Brave Mother, Our Bodies Are Not Broken

Birth is so many things.

Magical. Emotional. Incredible. Breathtaking. Joyful. Heartbreaking. Humbling. Overwhelming. Powerful. And always life-changing.

I have had the privilege of attending almost 300 births. Each one special and unique, every time leaving me in awe of how amazing women are.

As a VBAC mom, I am honored to walk this same path with so many women trying to achieve the same thing. Sometimes it is difficult for people to understand just how important this can be for us and how it is so much more than just how we give birth. For a VBAC, the preparation is different. More than just a birth plan or determining comfort measures, these women research providers, join support groups, take VBAC education classes, see chiropractors, do exercises to help with positions – you name it, they’ve done it. Without a doubt, they are a group of educated and prepared women.

We go to painstaking lengths because it is often about healing from our previous birth experience. It was this way for me. A do-over, wishing for the birth I didn’t have the opportunity to have before. Fighting so hard to believe my body was not broken.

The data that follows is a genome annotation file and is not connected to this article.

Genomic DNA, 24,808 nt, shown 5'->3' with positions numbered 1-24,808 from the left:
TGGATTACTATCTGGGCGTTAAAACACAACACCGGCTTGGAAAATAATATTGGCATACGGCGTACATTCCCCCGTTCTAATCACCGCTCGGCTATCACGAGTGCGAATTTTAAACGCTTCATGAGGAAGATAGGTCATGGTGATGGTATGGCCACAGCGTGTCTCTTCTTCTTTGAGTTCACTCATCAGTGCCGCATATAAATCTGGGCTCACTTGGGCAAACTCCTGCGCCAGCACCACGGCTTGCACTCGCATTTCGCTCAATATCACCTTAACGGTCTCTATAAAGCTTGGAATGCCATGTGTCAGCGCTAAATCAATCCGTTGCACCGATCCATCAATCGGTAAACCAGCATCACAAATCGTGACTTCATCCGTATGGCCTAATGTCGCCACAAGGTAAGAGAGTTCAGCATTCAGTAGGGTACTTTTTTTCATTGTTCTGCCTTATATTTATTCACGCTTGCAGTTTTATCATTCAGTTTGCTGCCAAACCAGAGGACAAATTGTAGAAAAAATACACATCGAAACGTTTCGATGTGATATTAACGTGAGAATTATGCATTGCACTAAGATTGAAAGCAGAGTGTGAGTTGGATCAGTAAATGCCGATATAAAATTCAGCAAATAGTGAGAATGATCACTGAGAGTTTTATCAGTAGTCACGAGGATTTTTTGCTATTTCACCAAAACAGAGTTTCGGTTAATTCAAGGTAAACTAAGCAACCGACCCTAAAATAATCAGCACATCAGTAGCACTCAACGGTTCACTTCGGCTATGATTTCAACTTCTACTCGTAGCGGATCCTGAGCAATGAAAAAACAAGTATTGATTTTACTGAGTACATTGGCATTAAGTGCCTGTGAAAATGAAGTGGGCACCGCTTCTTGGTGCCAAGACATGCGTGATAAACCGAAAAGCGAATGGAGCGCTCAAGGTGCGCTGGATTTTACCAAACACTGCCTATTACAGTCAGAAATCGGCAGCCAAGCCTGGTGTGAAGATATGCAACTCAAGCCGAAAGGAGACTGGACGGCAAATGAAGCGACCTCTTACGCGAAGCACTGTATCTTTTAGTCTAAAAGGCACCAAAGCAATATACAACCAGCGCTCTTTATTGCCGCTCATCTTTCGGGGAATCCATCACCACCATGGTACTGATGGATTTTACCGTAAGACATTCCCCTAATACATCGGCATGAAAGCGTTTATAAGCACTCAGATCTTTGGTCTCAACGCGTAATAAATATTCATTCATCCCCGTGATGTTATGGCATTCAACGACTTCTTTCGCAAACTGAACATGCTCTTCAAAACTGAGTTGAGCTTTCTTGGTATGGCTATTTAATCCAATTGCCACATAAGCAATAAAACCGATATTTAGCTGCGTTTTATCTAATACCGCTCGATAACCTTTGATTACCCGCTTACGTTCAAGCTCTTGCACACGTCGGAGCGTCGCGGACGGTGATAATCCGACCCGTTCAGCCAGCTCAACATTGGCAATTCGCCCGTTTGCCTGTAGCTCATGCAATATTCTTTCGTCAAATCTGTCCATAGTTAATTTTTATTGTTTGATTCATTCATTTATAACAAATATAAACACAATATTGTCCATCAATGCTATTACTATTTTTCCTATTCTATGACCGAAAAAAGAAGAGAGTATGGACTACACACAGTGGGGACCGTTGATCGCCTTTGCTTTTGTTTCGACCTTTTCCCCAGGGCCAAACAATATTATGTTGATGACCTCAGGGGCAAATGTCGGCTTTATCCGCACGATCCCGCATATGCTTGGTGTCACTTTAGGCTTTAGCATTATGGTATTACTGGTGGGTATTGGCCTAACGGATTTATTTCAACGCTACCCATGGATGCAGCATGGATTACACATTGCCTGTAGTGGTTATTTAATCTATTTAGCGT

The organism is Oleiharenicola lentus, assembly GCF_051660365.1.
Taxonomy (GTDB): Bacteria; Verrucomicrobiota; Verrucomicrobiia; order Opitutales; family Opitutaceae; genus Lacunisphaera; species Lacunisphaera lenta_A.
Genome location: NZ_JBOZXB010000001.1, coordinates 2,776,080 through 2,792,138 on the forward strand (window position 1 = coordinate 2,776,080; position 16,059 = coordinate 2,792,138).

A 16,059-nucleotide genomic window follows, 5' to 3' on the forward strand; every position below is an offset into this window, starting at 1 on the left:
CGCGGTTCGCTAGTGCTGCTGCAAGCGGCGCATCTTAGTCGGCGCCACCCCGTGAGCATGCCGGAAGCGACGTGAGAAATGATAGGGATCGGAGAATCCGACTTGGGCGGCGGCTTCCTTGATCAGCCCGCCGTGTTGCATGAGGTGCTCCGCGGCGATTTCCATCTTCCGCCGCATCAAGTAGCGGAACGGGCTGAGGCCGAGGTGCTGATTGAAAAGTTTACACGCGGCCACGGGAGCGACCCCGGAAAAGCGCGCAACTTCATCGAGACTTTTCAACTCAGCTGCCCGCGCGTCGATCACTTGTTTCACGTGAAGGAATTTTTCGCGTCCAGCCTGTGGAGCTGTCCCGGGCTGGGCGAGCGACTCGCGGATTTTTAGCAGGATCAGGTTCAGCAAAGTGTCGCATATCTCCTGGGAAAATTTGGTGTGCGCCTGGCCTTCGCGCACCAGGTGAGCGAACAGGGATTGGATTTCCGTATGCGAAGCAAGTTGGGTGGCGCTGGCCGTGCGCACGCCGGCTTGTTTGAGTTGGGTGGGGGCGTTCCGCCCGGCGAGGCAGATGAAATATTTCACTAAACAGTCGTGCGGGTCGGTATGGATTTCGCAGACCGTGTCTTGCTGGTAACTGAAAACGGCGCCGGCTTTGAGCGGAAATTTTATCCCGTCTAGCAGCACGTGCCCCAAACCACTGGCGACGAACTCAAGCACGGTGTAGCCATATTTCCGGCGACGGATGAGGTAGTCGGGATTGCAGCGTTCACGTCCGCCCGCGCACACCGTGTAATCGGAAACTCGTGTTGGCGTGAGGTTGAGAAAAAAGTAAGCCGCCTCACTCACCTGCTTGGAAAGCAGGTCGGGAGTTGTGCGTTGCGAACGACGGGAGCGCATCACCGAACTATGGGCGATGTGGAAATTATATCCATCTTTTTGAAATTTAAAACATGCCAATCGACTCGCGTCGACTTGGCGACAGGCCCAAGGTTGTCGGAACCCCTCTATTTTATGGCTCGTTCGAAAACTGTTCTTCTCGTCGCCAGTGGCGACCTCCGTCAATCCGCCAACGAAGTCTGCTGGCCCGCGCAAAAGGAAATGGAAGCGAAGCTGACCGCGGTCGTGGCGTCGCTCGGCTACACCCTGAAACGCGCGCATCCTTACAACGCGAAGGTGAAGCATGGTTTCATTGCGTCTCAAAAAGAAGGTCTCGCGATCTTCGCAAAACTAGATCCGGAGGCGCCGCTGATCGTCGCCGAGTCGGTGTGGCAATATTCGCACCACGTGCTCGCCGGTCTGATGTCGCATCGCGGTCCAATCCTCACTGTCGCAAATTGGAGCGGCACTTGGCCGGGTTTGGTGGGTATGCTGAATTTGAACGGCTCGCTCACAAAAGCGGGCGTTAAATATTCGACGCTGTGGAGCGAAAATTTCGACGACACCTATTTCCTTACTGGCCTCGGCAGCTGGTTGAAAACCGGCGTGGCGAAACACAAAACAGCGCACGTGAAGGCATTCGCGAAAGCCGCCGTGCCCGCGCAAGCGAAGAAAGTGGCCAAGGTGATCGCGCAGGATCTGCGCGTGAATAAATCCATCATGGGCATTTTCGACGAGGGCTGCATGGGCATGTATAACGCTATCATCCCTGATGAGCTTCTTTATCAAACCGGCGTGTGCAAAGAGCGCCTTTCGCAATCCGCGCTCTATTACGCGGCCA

We go to painstaking lengths to become educated and prepared and then we wait. And when the cards are dealt and everything lines up perfectly and that VBAC happens – Inspiring. Magical. Empowering.

A Gift. A Miracle.

But, sadly, for whatever reason, there are times when it is not in the cards. And that is what I want to talk about.

Recently I attended a birth where it was a not in the cards. She made every effort. She made every attempt. She prepared perfectly. She did everything right. It was breathtaking to watch her walk to the OR, hand-in-hand with her husband. I stood by her in the OR as she underwent her second Cesarean birth and it changed me. As I saw a single tear roll down her face, I was different. I realized how selfless she was.

Selfless. Brave. Strong. Remarkable.

I watched one of the strongest women I have ever known give birth by C-section. She listened to her self, to the voice inside, and made a really difficult decision. The one that she felt was best for her, her family, and her baby.

She and I had spent many hours talking in the days and hours leading up to this moment. Before we walked to the OR, we spoke about grief. Many times, I do not think we allow the space or time to grieve. To grieve the loss of the birth we had dreamed of, prepared for, and imagined for the last nine months. That moment the dream is lost and no longer a possible reality. We grieve.

And then, as a strong, brave, powerful mother, we dry our tears. We press forward. We put our desires and needs aside. We do what’s best for our baby.

And then I saw it.

In the cold, sterile, bright OR, outstretched on the table. At that moment, watching that single tear roll down her face. Just seconds before hearing her son’s first cry. She let go.

She let go and became a mother again.

It was one of the most powerful births I have ever seen.

Cesarean birth is birth.

Magical. Emotional. Incredible. Breathtaking. Joyful. Heartbreaking. Humbling. Overwhelming. Powerful. And always life-changing.


Our bodies are not broken.

Brave motherhood.

Cesarean strong.